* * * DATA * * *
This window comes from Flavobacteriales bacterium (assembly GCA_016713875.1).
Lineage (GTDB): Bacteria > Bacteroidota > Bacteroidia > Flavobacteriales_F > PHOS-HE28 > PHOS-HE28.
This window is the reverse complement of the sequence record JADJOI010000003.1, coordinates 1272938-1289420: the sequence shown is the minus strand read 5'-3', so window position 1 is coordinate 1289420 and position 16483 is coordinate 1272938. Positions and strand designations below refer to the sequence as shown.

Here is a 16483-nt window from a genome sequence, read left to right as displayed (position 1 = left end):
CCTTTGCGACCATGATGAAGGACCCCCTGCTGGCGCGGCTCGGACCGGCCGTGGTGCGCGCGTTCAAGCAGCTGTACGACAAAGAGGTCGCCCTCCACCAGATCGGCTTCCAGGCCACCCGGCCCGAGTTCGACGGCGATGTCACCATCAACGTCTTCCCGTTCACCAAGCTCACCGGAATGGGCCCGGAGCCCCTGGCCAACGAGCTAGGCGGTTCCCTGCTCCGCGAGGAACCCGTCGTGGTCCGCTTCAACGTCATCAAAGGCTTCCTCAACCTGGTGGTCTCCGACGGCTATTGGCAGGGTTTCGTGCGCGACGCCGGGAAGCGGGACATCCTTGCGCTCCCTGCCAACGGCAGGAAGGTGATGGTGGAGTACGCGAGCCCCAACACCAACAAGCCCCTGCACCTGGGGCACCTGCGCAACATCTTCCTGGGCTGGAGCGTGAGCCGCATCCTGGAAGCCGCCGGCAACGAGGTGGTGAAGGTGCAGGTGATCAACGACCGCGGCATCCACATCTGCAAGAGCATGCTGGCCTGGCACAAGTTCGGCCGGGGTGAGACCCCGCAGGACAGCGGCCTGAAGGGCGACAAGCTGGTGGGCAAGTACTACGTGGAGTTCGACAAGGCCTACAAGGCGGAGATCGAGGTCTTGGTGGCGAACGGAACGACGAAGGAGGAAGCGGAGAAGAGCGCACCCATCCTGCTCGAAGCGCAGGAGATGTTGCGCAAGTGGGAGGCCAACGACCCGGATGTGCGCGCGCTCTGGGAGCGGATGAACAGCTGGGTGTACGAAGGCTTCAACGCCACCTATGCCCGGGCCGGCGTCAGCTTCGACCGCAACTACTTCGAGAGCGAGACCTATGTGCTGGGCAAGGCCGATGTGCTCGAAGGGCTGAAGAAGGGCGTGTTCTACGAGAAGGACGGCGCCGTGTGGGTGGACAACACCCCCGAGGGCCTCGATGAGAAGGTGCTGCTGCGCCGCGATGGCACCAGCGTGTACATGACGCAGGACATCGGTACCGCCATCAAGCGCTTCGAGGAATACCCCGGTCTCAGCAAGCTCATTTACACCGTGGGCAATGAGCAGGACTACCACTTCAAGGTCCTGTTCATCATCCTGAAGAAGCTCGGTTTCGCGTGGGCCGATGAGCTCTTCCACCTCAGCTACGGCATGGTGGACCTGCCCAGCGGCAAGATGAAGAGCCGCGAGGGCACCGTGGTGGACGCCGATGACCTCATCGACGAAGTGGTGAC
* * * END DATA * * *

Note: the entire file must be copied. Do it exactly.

This window comes from Flavobacteriales bacterium (assembly GCA_016713875.1).
Lineage (GTDB): Bacteria > Bacteroidota > Bacteroidia > Flavobacteriales_F > PHOS-HE28 > PHOS-HE28.
This window is the reverse complement of the sequence record JADJOI010000003.1, coordinates 1272938-1289420: the sequence shown is the minus strand read 5'-3', so window position 1 is coordinate 1289420 and position 16483 is coordinate 1272938. Positions and strand designations below refer to the sequence as shown.

Here is a 16483-nt window from a genome sequence, read left to right as displayed (position 1 = left end):
CCTTTGCGACCATGATGAAGGACCCCCTGCTGGCGCGGCTCGGACCGGCCGTGGTGCGCGCGTTCAAGCAGCTGTACGACAAAGAGGTCGCCCTCCACCAGATCGGCTTCCAGGCCACCCGGCCCGAGTTCGACGGCGATGTCACCATCAACGTCTTCCCGTTCACCAAGCTCACCGGAATGGGCCCGGAGCCCCTGGCCAACGAGCTAGGCGGTTCCCTGCTCCGCGAGGAACCCGTCGTGGTCCGCTTCAACGTCATCAAAGGCTTCCTCAACCTGGTGGTCTCCGACGGCTATTGGCAGGGTTTCGTGCGCGACGCCGGGAAGCGGGACATCCTTGCGCTCCCTGCCAACGGCAGGAAGGTGATGGTGGAGTACGCGAGCCCCAACACCAACAAGCCCCTGCACCTGGGGCACCTGCGCAACATCTTCCTGGGCTGGAGCGTGAGCCGCATCCTGGAAGCCGCCGGCAACGAGGTGGTGAAGGTGCAGGTGATCAACGACCGCGGCATCCACATCTGCAAGAGCATGCTGGCCTGGCACAAGTTCGGCCGGGGTGAGACCCCGCAGGACAGCGGCCTGAAGGGCGACAAGCTGGTGGGCAAGTACTACGTGGAGTTCGACAAGGCCTACAAGGCGGAGATCGAGGTCTTGGTGGCGAACGGAACGACGAAGGAGGAAGCGGAGAAGAGCGCACCCATCCTGCTCGAAGCGCAGGAGATGTTGCGCAAGTGGGAGGCCAACGACCCGGATGTGCGCGCGCTCTGGGAGCGGATGAACAGCTGGGTGTACGAAGGCTTCAACGCCACCTATGCCCGGGCCGGCGTCAGCTTCGACCGCAACTACTTCGAGAGCGAGACCTATGTGCTGGGCAAGGCCGATGTGCTCGAAGGGCTGAAGAAGGGCGTGTTCTACGAGAAGGACGGCGCCGTGTGGGTGGACAACACCCCCGAGGGCCTCGATGAGAAGGTGCTGCTGCGCCGCGATGGCACCAGCGTGTACATGACGCAGGACATCGGTACCGCCATCAAGCGCTTCGAGGAATACCCCGGTCTCAGCAAGCTCATTTACACCGTGGGCAATGAGCAGGACTACCACTTCAAGGTCCTGTTCATCATCCTGAAGAAGCTCGGTTTCGCGTGGGCCGATGAGCTCTTCCACCTCAGCTACGGCATGGTGGACCTGCCCAGCGGCAAGATGAAGAGCCGCGAGGGCACCGTGGTGGACGCCGATGACCTCATCGACGAAGTGGTGAC